Magic for Marigold by L.M. Montgomery – 4*

//published 1929//

This was June’s book for Kindred Spirits group on Litsy, and was another Montgomery that I hadn’t read in absolute years.  My reread reminded me why – this is a perfectly pleasant book, but for some reason it just doesn’t stand out to me.  Part of it is because it’s very episodic in nature – it reminds me a lot of my least favorite Anne book, Rainbow Valley, where each chapter is just sort of its own little stand-alone adventure.  They aren’t bad, it just never really felt like there was an overarching story driving the book.  The only real common theme is Marigold wishing she had a friend, and several of the stories center on adventures wherein she meets someone and either they turn out to be not at all what she expected/an actual person who could be a friend, or something else prevents them becoming very close, usually distance.  Considering that this seems to sort of be the main point of the book, the ending felt especially odd, with Marigold becoming friends with a new neighbor, who is a boy.  She puts up with a lot of adventures she doesn’t want to participate in, like chasing frogs, to keep him happy.  Another new kid moves into the neighborhood, also a boy.  Boy A immediately drops Marigold and becomes best buddies with Boy B.  Eventually, Boy A comes back to Marigold and they restart their friendship, with Marigold realizing that it’s better to be friends in a situation where she can be herself instead of having to pretend like she likes all that “boy stuff” (not that Boy B is around to take care of that part of Boy A’s friendship needs) and the final line is something basically about her always being willing to wait for whenever Boy A needs her, or something kind of weird and dumb like that.  There are a couple of Montgomery books that I think always end up rated lower in mind because of the way they end, and this is one of them. (A Tangled Web, which was July’s book, is another.)  Anyway, all in all a perfectly pleasant read, but if I was rating all the books Montgomery has written, this one wouldn’t be particularly near the top.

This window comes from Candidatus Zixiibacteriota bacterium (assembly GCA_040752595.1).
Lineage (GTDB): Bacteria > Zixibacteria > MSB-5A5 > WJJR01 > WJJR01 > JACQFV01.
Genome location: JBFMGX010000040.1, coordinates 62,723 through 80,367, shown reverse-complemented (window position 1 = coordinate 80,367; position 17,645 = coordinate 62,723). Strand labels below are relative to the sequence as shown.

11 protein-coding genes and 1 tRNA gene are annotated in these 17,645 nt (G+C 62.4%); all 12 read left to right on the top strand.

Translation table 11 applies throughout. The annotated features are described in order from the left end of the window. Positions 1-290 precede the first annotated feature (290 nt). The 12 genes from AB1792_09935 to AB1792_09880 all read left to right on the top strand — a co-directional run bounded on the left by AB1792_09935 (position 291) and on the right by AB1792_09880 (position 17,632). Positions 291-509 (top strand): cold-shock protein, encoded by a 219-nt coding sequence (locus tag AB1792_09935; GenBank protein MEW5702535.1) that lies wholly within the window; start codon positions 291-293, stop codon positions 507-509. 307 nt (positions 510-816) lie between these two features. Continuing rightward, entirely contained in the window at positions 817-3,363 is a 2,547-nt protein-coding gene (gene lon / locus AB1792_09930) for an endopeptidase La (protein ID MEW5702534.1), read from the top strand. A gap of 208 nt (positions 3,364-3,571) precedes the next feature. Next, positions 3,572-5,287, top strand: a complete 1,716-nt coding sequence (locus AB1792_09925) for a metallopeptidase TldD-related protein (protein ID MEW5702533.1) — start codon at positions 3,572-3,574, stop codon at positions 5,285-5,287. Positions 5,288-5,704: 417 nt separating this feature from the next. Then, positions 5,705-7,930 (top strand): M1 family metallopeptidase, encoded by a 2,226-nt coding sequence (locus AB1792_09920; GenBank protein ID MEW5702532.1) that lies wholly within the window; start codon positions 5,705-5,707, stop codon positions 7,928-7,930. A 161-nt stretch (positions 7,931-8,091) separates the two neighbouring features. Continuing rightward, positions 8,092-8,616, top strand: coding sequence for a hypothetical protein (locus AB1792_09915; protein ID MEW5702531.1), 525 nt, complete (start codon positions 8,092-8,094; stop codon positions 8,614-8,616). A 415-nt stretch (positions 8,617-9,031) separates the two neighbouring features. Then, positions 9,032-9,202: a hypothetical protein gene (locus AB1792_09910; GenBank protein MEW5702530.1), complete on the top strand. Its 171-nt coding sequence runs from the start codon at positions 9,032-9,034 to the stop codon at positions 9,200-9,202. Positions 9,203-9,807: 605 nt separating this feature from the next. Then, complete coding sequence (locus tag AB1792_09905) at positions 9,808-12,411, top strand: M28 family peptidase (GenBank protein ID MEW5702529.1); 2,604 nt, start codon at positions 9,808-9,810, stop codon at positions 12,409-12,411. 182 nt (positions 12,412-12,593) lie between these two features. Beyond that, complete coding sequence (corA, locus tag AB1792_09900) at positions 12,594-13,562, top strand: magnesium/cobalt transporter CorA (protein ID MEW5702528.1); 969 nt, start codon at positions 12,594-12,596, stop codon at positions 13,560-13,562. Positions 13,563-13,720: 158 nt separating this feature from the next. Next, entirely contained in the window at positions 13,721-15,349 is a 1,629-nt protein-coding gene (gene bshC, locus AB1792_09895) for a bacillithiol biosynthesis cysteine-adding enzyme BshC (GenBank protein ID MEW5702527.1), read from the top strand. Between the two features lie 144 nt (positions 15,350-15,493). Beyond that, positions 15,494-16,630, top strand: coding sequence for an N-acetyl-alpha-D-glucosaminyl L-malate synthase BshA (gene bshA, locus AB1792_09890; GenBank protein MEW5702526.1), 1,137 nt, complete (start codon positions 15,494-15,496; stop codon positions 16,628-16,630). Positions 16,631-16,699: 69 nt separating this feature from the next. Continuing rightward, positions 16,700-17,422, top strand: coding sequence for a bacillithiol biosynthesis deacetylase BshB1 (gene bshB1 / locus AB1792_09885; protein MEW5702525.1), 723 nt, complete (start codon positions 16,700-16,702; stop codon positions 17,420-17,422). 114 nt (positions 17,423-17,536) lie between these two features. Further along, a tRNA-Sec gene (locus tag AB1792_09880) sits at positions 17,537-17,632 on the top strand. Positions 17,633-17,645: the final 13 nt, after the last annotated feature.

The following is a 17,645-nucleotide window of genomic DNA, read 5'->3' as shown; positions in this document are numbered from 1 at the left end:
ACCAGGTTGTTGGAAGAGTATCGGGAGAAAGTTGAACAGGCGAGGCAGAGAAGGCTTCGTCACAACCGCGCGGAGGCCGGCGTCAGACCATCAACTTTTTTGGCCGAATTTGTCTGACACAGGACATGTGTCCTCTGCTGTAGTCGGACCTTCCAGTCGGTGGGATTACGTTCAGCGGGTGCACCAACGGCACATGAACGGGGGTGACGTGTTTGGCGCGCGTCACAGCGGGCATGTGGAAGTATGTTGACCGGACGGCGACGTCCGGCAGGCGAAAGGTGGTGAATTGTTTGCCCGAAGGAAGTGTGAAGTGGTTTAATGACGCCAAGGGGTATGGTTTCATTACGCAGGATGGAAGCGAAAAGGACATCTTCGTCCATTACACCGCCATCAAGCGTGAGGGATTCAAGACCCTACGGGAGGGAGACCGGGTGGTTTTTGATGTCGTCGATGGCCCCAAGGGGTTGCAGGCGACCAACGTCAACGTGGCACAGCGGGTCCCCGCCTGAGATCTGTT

The Randolphs by Isabella Alden – 3*

Alden was an aunt to Grace Livingston Hill, and an influence on Hill’s writing.  She mostly wrote under the pen name of Pansy, books similar to what Hill would write during the next generation – gentle romances and stories with Christian faith at the center.  I own a few collections of GLH that have three of her books plus one of Alden’s included.  What I didn’t realize is that The Randolphs is actually a sequel – the first book centered on the oldest (adult) son of the family, Tom, who apparently became saved during the first book.  Here, Tom is trying to live out his faith, but the main character is his sister Maria, who is skeptical of faith and how it can actually be useful for her life.  This was a perfectly pleasant story for the most part, but I did feel like Alden 100% copped out by having Maria’s actual transformation take place off-page!  It’s the old “she gets sick/injured and is bedridden and it makes her reassess her life” trick, and then Alden skips a couple of YEARS and suddenly Maria is a paragon and inspiration to everyone.  What a cheat!  Still, this was a nice little story, and honestly just a fun look at its time – this one was originally published in 1876 – I especially loved how one character they went on and on about how he came from “the west”… which turns out to be Michigan!

Treasure Island by Robert Louis Stevenson – 4*

//published 1883//